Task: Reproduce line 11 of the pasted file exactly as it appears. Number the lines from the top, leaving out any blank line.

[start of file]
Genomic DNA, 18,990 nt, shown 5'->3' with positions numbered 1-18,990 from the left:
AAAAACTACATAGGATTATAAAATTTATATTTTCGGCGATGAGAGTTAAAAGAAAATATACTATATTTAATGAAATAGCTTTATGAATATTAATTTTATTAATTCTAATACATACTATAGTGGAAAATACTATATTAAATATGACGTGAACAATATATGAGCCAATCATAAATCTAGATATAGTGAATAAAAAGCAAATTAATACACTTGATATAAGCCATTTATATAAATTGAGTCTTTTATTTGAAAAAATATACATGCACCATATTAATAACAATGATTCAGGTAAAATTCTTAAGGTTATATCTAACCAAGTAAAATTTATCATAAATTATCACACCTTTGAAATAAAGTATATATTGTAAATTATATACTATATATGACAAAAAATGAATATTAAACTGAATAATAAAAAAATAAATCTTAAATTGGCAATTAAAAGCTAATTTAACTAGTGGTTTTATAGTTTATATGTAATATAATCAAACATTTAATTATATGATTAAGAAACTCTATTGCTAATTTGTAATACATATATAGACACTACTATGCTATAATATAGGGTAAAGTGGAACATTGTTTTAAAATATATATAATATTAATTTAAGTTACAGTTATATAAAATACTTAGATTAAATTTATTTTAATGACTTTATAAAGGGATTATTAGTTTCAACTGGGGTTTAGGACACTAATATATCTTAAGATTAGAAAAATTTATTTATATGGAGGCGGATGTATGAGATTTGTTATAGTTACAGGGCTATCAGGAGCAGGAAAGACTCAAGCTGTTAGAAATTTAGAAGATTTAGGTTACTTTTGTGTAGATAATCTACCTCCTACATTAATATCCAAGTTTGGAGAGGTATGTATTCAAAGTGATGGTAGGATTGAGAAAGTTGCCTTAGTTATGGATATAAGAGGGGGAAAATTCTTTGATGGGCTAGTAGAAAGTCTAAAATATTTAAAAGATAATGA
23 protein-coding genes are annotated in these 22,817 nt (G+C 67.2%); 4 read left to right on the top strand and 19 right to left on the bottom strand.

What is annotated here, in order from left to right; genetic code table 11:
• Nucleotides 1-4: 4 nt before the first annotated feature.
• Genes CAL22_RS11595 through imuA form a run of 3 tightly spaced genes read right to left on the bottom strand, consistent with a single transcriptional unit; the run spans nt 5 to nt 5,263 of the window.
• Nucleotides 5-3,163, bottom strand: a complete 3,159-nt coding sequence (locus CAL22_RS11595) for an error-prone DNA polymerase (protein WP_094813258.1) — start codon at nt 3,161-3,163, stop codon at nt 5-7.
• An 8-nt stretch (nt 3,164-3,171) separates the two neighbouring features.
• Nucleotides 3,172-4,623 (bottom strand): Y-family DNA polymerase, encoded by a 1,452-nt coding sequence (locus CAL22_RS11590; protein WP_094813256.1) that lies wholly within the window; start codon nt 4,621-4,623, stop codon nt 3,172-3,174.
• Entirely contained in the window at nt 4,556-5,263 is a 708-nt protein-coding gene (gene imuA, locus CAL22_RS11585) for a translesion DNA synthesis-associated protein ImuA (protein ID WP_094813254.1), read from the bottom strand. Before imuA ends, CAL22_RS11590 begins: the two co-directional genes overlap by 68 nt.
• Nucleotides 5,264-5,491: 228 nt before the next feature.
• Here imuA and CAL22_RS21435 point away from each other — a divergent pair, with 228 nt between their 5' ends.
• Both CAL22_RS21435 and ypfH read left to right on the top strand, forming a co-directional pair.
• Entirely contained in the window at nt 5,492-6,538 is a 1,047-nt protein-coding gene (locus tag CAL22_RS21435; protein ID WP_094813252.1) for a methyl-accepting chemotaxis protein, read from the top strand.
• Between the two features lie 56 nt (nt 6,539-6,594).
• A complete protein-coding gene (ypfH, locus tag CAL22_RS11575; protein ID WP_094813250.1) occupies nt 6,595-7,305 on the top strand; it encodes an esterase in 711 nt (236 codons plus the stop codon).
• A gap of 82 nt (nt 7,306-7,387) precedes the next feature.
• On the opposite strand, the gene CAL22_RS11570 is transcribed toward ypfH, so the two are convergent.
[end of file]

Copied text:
• Nucleotides 5,264-5,491: 228 nt before the next feature.